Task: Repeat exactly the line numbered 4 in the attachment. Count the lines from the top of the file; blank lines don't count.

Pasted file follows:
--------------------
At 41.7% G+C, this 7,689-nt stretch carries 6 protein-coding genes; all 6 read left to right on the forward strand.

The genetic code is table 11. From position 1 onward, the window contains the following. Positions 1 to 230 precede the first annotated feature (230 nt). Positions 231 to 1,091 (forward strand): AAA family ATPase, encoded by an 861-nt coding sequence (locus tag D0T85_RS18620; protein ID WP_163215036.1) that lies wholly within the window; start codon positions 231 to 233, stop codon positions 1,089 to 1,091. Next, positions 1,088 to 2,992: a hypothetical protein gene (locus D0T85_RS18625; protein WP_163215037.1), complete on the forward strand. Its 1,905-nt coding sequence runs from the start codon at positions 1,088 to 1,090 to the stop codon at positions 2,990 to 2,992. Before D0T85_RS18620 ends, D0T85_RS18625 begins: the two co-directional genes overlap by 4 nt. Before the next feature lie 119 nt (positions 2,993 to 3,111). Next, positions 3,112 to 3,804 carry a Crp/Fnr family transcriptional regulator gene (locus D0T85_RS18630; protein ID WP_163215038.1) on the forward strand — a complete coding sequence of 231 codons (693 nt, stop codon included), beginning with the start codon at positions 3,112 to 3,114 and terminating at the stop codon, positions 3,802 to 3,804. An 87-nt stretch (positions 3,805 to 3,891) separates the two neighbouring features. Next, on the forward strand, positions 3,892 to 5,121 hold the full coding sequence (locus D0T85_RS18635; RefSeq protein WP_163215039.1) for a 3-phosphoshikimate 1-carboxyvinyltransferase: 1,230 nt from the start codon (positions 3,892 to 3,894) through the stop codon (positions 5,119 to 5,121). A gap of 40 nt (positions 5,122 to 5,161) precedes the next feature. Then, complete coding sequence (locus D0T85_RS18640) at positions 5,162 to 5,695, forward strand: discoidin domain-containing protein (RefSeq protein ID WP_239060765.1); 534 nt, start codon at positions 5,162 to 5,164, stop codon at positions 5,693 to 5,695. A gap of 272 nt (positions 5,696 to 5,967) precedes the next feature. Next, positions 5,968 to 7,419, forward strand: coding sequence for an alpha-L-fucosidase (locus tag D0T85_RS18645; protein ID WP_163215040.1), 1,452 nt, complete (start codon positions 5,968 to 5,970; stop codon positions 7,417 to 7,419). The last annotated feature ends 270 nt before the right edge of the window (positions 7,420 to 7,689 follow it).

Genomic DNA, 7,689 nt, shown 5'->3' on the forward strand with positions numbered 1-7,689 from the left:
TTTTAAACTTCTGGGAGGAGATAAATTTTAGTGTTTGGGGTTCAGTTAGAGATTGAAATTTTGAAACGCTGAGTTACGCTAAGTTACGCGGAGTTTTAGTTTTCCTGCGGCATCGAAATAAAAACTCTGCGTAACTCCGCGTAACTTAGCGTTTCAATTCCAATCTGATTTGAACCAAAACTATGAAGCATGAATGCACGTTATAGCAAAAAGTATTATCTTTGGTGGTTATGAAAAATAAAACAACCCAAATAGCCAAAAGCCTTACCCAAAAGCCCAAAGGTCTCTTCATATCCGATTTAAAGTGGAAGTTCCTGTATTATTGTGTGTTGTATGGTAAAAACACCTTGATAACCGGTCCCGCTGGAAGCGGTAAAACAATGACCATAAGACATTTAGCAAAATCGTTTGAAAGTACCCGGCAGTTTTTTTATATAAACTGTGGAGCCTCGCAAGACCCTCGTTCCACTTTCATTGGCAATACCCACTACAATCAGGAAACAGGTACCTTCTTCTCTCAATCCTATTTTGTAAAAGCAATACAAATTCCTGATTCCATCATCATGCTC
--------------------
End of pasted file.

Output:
TTTTAAACTTCTGGGAGGAGATAAATTTTAGTGTTTGGGGTTCAGTTAGAGATTGAAATTTTGAAACGCTGAGTTACGCTAAGTTACGCGGAGTTTTAGTTTTCCTGCGGCATCGAAATAAAAACTCTGCGTAACTCCGCGTAACTTAGCGTTTCAATTCCAATCTGATTTGAACCAAAACTATGAAGCATGAATGCACGTTATAGCAAAAAGTATTATCTTTGGTGGTTATGAAAAATAAAACAACCCAAATAGCCAAAAGCCTTACCCAAAAGCCCAAAGGTCTCTTCATATCCGATTTAAAGTGGAAGTTCCTGTATTATTGTGTGTTGTATGGTAAAAACACCTTGATAACCGGTCCCGCTGGAAGCGGTAAAACAATGACCATAAGACATTTAGCAAAATCGTTTGAAAGTACCCGGCAGTTTTTTTATATAAACTGTGGAGCCTCGCAAGACCCTCGTTCCACTTTCATTGGCAATACCCACTACAATCAGGAAACAGGTACCTTCTTCTCTCAATCCTATTTTGTAAAAGCAATACAAATTCCTGATTCCATCATCATGCTC